What are the scouts saying about your long-term care organization?

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John O'Connor
John O'Connor

Our nation's professional baseball and basketball leagues recently held their annual drafts. During a months-long run-up, the airwaves were full of scouting reports about the various blue chippers who were likely to be chosen.

There is no draft in senior living, nor really a need for one. But what if its three most dominant players were to be sized up? How might the scouts rate skilled care, assisted living and home care, respectively? My guess is their reports might look something like this:

Skilled care

Amazingly resilient and adaptable player. Learned to survive largely on a diet of Medicaid payments, before discovering the joys of Medicare. A crafty competitor, can be quite versatile when new funding streams or regulations are introduced or removed. Increasingly being guided by managers harnessing the power of metrics to document success, uncover new revenue streams and enhance leverage. Plays by extensive but mostly clear rules, and payments tend to be predictable.

Weaknesses: Less than stellar reputation, partly due to decades-long chicanery by some of its more unscrupulous practitioners. Institutional bias undermines a home-like experience in many settings. Many are very old, and virtually no stand-alone SNFs are under construction, despite demographics that scream for more supply going forward. Convalescent care has essentially shifted to other settings. Many operators are being pushed to become a high-volume, short stay option for non-dementia residents. Also, remains to be seen whether SNFs will end up as a true partner or merely a subcontractor as the respective roles of hospitals, managed care and consolidated billing become more apparent.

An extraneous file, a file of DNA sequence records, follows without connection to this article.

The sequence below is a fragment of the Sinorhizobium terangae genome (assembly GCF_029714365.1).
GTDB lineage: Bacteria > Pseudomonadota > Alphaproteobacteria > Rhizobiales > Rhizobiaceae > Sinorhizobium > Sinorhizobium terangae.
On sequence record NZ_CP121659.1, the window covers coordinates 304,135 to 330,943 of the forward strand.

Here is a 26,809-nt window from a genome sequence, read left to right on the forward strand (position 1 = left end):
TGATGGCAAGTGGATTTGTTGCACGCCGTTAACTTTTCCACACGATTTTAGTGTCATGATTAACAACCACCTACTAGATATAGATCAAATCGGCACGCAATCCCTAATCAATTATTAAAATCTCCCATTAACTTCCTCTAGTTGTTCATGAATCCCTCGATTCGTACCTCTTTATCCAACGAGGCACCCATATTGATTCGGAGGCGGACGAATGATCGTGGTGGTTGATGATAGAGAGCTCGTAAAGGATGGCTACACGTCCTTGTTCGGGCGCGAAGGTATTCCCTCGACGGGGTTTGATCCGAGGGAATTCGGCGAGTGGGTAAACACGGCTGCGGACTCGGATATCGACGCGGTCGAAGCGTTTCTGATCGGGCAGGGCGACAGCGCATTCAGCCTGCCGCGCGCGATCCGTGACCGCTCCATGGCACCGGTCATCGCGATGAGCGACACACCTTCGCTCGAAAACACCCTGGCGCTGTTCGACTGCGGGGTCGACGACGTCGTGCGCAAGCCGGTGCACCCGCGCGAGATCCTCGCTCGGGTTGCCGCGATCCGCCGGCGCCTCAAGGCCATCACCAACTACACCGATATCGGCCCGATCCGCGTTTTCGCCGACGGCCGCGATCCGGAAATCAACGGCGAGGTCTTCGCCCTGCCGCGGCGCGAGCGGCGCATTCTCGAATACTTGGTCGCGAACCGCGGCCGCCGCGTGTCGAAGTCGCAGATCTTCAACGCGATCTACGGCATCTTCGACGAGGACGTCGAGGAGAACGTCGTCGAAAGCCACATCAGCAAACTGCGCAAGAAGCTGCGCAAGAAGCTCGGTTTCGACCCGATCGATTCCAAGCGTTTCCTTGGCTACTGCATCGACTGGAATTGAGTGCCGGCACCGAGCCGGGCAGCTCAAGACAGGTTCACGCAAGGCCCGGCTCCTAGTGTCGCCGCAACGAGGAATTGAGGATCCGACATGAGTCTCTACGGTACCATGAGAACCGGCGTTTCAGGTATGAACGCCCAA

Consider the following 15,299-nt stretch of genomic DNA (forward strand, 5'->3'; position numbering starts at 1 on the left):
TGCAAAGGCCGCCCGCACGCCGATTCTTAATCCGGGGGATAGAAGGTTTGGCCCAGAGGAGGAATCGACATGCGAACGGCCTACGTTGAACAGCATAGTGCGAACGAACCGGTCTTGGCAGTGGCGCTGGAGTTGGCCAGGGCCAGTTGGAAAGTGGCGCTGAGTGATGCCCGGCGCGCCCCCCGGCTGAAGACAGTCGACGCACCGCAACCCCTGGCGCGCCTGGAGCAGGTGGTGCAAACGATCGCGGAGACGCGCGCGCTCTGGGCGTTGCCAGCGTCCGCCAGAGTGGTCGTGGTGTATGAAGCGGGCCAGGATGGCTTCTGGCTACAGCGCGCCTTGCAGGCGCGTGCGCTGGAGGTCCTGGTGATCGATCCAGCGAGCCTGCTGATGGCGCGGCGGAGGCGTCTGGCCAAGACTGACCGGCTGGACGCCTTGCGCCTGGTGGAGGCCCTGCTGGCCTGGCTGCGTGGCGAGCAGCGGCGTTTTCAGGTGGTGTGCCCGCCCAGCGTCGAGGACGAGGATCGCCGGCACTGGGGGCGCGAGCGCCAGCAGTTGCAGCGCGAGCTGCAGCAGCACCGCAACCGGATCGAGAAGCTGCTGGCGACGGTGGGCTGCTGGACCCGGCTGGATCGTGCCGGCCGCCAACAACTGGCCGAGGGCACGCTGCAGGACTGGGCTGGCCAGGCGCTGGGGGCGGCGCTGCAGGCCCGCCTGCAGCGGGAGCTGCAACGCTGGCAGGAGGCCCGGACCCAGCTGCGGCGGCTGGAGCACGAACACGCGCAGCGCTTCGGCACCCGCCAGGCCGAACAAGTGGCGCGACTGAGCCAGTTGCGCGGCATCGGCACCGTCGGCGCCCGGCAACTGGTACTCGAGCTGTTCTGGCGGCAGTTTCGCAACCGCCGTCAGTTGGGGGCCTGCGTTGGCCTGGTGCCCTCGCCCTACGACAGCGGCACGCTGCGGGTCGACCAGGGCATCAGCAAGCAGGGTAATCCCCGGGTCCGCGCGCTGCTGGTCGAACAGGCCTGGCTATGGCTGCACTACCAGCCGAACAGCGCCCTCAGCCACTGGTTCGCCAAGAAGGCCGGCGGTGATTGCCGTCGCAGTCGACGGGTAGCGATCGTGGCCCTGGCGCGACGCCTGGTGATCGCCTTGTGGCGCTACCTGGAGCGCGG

Assisted living

Strengths: Resident-centric senior living option that cherishes choice/autonomy. Extremely market driven, and hypersensitive to the changing needs/preferences of residents and their families. Memory care is the flavor du jour in assisted living, and communities offering this service are filling up fast. Still largely a private-pay option, which provides insulation against the changing moods of rate-setting bodies. Not federally regulated, which allows for a lot of flexibility at the state level.

Weaknesses: Going through a bit of an identity crisis. What passes for assisted living in one state may not cut it in another. Many operators have completely abandoned the term, and now use “senior living” or something similar as self-descriptors. Private-pay bias can undermine admissions during economic downturns. Can quickly become obsolete or a less-than-ideal fit when savvy customers consider alternatives. Also, the threat of federal regulations (and the possibility of becoming nursing homes by another name) is an ever-present danger.

Home care:

Strengths: Allows people to remain in their homes, which is the overwhelming preference among most seniors. Can be a more affordable option than other settings. A well-established player, and the long-term care darling for many policymakers.

Weaknesses: Level of care and quality can vary dramatically. Payments to providers tend to be paltry. Conversely, costs to the government can spike quickly, especially when extended nursing hours are required. Largely an agency-driven business, with seemingly perennial quality control, staffing and accountability challenges. Has been a peaks-and-valleys business in recent decades.

That's one scout's opinion. What's yours?

John O'Connor is McKnight's Editorial Director.


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